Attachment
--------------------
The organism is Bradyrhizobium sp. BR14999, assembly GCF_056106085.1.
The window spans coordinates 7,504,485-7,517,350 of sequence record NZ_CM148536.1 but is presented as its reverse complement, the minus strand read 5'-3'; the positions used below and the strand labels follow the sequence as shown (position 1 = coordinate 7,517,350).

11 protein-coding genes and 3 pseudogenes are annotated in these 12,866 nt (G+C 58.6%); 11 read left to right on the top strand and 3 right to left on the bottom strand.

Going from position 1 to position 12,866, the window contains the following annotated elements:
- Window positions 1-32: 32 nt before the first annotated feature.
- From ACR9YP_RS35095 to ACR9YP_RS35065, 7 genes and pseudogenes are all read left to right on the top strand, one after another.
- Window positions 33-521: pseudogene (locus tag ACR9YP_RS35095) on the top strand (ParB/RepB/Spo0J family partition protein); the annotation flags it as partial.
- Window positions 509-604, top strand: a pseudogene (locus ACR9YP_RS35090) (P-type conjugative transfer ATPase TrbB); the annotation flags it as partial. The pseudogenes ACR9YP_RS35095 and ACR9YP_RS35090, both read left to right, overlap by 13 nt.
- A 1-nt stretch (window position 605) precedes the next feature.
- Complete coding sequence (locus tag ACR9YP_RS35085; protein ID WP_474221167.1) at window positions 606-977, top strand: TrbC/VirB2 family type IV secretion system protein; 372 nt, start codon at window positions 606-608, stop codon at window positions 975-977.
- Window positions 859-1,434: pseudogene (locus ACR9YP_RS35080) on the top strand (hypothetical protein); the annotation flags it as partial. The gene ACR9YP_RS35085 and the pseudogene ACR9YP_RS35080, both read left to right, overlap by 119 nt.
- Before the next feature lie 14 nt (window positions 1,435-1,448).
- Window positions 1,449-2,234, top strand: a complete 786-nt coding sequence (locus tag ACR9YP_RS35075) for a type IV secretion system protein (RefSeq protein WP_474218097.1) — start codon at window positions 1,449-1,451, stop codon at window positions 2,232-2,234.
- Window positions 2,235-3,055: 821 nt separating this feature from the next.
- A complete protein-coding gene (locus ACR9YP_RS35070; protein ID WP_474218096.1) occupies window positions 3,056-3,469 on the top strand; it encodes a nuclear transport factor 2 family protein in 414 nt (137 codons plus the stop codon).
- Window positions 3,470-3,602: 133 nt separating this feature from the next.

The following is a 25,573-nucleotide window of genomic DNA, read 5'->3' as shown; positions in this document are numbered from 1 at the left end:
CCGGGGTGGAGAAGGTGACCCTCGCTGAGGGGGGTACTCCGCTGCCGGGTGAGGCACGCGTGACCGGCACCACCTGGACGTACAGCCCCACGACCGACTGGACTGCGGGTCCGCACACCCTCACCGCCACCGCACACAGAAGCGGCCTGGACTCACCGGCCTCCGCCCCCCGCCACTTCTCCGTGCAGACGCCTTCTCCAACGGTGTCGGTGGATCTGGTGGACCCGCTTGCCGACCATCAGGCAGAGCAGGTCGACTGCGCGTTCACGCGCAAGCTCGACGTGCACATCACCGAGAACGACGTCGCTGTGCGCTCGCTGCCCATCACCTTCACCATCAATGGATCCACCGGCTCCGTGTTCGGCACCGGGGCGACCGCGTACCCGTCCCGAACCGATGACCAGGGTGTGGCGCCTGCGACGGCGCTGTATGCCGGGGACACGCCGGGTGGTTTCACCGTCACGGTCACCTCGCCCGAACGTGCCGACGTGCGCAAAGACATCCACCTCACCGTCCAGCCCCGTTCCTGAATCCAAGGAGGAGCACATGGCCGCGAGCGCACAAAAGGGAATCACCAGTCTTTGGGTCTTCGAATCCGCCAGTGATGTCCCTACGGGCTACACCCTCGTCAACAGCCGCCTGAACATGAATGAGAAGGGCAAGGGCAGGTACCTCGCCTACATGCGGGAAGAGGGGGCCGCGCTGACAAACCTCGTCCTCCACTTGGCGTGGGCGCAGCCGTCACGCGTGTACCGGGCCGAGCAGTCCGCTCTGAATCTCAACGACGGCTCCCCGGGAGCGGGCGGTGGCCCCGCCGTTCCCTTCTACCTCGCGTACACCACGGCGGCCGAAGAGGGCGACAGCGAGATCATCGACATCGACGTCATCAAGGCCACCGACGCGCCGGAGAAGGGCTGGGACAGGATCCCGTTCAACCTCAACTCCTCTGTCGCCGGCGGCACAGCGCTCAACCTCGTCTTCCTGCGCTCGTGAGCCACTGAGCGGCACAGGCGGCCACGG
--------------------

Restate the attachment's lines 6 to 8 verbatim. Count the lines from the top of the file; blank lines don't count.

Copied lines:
- From ACR9YP_RS35095 to ACR9YP_RS35065, 7 genes and pseudogenes are all read left to right on the top strand, one after another.
- Window positions 33-521: pseudogene (locus tag ACR9YP_RS35095) on the top strand (ParB/RepB/Spo0J family partition protein); the annotation flags it as partial.
- Window positions 509-604, top strand: a pseudogene (locus ACR9YP_RS35090) (P-type conjugative transfer ATPase TrbB); the annotation flags it as partial. The pseudogenes ACR9YP_RS35095 and ACR9YP_RS35090, both read left to right, overlap by 13 nt.